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Frank Carter: “We are all the outsiders”

In a little over a month, Frank Carter and The Rattlesnakes are heading out on their first headline tour since their debut album ‘Blossom’ crashed into the charts at 18. Joining them for the run will be pals Creeper and a specially reunited Blackhole. We caught up with Frank hours before his set at Reading Festival to talk about his “fucking gnarly” October tour.

“We played in June and half the shows sold out. A month to go and we’re already selling shows out on this tour. Something’s happening,” ventures Frank. “It’s connecting with people in the right way and that’s all you want. All you want is your art to speak to people and it’s doing that in a massive way.”

“There’s a time and a place for everything,” he offers of the snatch and grab reaction to ‘Blossom. “A lot of people are feeling the same way I am, quite despondent with music that’s out there at the minute. What we’ve tried to do is make something real and honest. You cant deny it has something that doesn’t sound like anything else and that’s a really nice thing to be a part of. It’s very exciting,” he says, beaming.

“It’s quite easy to get caught up in the production and delivery of it all. I appreciate that has its place but that’s not for me, man. I like punk music. I like music to sound like you’re in it and it might kill you. That’s what I’ve always wanted to make, music that you can get scared by.”

While there’s a ferocity and fear at the core of Frank Carter’s music, that’s not something he wants amplified in the live arena.

“I don’t want people to get hurt, ever,” he states before explaining the incident at his launch show where he had to put an audience member in their place. “I gave that kid a little love tap but he was in a way where he was going to hurt other people if I didn’t do that. He chilled out after that, we had a chat and we’re friends. There’s this strange hypocrisy to it all. I don’t want people to get hurt but I do want people to have fun,” he offers. “I don’t want anyone to feel like they’re in an unsafe place. I want them to feel like they’re listening to unsafe music but I don’t want them to feel scared they might get hurt. I want them to feel scared of the music, that’s it. It’s about unity. We are all the outsiders, we don’t want to make anyone else feel that way, and we want everyone to feel like they’re together.”

That sense of togetherness has shaped the touring lineup for the bill with both Blackhole and Creeper embodying that welcoming idea of unity. “I feel lucky where I’m in a position where I can bring whoever I want on tour,” explains Frank of his handcrafted supports. “We get sent through loads of requests and I listen to all of them, just because I might find someone for the future but I normally have a good idea of who I want to bring out on which tour. I like real bands,” he states. “Even Baby Metal. What they do is them. Even if they’ve been put together, they seem really fucking true to it. I just want to see people giving a shit about what they’re doing.”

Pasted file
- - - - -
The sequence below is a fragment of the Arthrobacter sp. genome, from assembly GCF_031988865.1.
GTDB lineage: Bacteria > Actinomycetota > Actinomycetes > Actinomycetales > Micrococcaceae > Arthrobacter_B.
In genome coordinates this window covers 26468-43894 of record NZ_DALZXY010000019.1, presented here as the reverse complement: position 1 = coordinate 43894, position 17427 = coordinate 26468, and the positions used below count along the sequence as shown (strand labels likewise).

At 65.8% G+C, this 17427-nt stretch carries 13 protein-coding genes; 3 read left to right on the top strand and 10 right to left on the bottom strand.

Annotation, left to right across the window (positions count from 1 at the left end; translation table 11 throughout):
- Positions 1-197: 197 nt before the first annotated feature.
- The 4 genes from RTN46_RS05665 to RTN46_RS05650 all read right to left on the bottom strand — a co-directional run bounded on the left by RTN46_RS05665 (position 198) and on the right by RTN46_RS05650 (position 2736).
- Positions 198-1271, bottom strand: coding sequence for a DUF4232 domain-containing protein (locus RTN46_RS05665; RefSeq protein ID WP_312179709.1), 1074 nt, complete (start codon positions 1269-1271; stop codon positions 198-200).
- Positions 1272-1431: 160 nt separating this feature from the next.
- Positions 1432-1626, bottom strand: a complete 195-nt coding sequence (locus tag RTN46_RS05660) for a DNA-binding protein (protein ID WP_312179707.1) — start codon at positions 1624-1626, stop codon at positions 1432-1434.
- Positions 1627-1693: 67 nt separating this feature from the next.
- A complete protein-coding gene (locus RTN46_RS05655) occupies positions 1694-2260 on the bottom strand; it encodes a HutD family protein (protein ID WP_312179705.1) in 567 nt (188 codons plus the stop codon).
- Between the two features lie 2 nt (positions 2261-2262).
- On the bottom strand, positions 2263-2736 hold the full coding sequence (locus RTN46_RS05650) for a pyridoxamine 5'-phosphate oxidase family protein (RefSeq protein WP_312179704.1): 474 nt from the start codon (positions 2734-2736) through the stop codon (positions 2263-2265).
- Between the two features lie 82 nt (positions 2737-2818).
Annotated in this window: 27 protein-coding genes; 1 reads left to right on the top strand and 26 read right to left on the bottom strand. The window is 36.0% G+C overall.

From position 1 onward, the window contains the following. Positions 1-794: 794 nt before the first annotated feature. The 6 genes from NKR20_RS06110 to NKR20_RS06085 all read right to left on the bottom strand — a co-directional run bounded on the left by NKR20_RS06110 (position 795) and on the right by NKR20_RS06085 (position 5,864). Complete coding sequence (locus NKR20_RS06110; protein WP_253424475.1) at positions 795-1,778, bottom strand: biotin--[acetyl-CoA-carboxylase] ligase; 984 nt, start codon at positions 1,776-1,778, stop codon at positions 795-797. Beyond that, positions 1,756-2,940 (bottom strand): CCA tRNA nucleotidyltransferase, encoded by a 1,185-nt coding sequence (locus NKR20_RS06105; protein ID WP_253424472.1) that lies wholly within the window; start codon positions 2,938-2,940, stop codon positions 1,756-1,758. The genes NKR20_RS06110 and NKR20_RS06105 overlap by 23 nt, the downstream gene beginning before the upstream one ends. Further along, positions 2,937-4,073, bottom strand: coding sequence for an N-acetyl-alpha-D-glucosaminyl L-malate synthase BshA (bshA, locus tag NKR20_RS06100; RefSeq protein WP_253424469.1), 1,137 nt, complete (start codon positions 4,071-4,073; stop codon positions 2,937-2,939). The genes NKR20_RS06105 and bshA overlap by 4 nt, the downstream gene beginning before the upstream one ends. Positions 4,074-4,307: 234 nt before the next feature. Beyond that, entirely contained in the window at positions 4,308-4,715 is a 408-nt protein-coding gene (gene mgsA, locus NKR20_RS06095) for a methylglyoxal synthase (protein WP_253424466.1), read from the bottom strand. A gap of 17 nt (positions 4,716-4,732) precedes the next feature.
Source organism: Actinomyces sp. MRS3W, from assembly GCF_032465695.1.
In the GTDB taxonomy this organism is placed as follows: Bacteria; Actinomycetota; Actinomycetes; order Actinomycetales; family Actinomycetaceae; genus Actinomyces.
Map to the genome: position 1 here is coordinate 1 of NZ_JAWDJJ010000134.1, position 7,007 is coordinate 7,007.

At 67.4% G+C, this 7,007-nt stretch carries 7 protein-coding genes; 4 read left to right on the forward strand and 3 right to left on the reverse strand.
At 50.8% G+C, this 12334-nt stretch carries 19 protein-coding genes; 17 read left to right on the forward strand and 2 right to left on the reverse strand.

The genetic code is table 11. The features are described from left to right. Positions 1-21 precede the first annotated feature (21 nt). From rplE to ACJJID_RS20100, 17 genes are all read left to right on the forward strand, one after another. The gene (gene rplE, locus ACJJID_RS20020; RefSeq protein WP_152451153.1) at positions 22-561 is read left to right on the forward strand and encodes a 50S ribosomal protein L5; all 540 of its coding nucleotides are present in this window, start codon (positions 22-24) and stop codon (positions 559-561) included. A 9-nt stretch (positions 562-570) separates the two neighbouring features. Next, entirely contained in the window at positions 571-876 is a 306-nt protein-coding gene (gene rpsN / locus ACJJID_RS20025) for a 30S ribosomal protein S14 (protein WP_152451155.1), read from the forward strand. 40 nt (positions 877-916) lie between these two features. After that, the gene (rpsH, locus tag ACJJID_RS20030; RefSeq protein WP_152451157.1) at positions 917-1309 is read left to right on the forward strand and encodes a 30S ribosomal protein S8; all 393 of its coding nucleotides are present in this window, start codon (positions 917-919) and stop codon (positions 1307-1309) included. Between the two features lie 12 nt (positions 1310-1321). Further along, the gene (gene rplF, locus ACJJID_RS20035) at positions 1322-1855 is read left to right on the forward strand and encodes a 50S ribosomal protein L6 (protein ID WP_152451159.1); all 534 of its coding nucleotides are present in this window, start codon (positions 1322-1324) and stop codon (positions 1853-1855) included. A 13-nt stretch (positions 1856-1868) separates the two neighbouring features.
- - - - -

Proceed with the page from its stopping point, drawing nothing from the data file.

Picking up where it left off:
“There are a lot of bands out there, deliberately trying to tick certain boxes because they see it as, ‘this is my route to the top’. They care more about getting to the top, or being at the top, than they do about doing it in the right way and that’s what bums me out. Just fucking be yourself and land where you land. That’s what we’re doing,” he continues. “I feel really lucky that my music is connecting in the way that it is but I’m not under the illusion that it won’t end at any minute. I wont ever take this for granted. I’ve been at the top, and I’ve lost it. I’ve had to work hard for years and now I’m in a place where I’ve got a fresh start. I haven’t fallen to far and I’m clawing my way back up the only way I know how, which is to be true to myself. If people want to come along, that’s amazing and I hope that happens but if they don’t, I’m not going to make moves to impress those people because that’s not who I am. That’s not me.”

“I want give people what bands like the Deftones and At The Drive In gave me at these festivals,” starts Frank. “I struggled to get into those tents and what I saw was life changing. I know that sounds a bit much, I’m not saying I’m going to be life changing for anyone but I want to be. I don’t want to just play songs. I want to go out, perform and I want people to feel something. Even if they fucking hate me and want to bash my fucking face in, that to me is better than them feeling nothing,” he offers with another grin. “I just want to make people feel something. Anything.”

Frank Carter tours the UK in October. Tickets are available here.